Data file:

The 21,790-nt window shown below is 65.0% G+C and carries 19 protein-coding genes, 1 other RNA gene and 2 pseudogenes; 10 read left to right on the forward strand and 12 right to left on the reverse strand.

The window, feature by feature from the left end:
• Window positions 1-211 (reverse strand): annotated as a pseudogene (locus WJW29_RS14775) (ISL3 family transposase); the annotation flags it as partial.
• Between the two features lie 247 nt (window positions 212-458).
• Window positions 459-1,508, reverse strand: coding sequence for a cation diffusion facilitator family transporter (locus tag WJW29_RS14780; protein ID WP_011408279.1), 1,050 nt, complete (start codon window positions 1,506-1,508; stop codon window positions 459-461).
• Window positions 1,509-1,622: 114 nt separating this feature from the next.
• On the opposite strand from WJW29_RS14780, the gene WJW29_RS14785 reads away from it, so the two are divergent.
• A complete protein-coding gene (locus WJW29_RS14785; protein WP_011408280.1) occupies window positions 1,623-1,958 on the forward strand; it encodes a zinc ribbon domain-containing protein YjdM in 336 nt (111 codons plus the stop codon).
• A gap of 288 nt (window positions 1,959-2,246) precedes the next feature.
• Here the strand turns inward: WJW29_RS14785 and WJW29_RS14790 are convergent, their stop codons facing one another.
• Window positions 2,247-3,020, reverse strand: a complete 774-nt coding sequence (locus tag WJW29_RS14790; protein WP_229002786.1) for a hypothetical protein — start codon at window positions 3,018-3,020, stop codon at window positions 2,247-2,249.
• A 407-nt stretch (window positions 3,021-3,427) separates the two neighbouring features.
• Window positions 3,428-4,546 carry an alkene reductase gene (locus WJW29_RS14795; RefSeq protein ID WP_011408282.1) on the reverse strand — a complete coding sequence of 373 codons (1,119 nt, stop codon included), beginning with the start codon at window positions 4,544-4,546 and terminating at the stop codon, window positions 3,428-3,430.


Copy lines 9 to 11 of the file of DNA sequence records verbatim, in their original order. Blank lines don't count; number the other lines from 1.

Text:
• A gap of 288 nt (window positions 1,959-2,246) precedes the next feature.
• Here the strand turns inward: WJW29_RS14785 and WJW29_RS14790 are convergent, their stop codons facing one another.
• Window positions 2,247-3,020, reverse strand: a complete 774-nt coding sequence (locus tag WJW29_RS14790; protein WP_229002786.1) for a hypothetical protein — start codon at window positions 3,018-3,020, stop codon at window positions 2,247-2,249.